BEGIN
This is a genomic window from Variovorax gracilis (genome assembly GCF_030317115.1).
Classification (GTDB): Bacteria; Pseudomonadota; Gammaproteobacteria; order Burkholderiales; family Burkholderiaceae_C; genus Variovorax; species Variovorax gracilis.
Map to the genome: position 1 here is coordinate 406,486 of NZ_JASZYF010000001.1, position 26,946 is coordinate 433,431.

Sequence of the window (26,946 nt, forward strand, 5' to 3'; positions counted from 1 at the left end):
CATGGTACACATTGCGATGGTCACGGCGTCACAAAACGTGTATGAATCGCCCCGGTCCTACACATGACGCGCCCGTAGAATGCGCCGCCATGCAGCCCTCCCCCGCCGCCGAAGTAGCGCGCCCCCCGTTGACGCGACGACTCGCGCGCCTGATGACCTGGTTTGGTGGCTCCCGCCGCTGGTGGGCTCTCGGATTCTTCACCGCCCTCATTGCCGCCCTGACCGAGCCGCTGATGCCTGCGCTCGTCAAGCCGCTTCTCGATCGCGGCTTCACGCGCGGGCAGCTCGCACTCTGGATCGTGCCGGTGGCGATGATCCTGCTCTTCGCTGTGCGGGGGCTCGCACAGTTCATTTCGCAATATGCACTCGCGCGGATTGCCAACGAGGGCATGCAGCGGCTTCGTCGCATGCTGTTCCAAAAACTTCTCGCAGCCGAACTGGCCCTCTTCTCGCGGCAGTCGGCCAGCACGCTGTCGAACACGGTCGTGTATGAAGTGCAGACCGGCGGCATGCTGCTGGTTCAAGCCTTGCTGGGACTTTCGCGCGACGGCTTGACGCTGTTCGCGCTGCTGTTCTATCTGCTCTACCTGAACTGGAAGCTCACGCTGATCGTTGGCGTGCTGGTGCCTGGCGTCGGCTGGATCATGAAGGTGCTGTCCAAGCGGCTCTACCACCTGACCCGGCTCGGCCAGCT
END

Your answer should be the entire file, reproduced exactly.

This is a genomic window from Variovorax gracilis (genome assembly GCF_030317115.1).
Classification (GTDB): Bacteria; Pseudomonadota; Gammaproteobacteria; order Burkholderiales; family Burkholderiaceae_C; genus Variovorax; species Variovorax gracilis.
Map to the genome: position 1 here is coordinate 406,486 of NZ_JASZYF010000001.1, position 26,946 is coordinate 433,431.

Sequence of the window (26,946 nt, forward strand, 5' to 3'; positions counted from 1 at the left end):
CATGGTACACATTGCGATGGTCACGGCGTCACAAAACGTGTATGAATCGCCCCGGTCCTACACATGACGCGCCCGTAGAATGCGCCGCCATGCAGCCCTCCCCCGCCGCCGAAGTAGCGCGCCCCCCGTTGACGCGACGACTCGCGCGCCTGATGACCTGGTTTGGTGGCTCCCGCCGCTGGTGGGCTCTCGGATTCTTCACCGCCCTCATTGCCGCCCTGACCGAGCCGCTGATGCCTGCGCTCGTCAAGCCGCTTCTCGATCGCGGCTTCACGCGCGGGCAGCTCGCACTCTGGATCGTGCCGGTGGCGATGATCCTGCTCTTCGCTGTGCGGGGGCTCGCACAGTTCATTTCGCAATATGCACTCGCGCGGATTGCCAACGAGGGCATGCAGCGGCTTCGTCGCATGCTGTTCCAAAAACTTCTCGCAGCCGAACTGGCCCTCTTCTCGCGGCAGTCGGCCAGCACGCTGTCGAACACGGTCGTGTATGAAGTGCAGACCGGCGGCATGCTGCTGGTTCAAGCCTTGCTGGGACTTTCGCGCGACGGCTTGACGCTGTTCGCGCTGCTGTTCTATCTGCTCTACCTGAACTGGAAGCTCACGCTGATCGTTGGCGTGCTGGTGCCTGGCGTCGGCTGGATCATGAAGGTGCTGTCCAAGCGGCTCTACCACCTGACCCGGCTCGGCCAGCT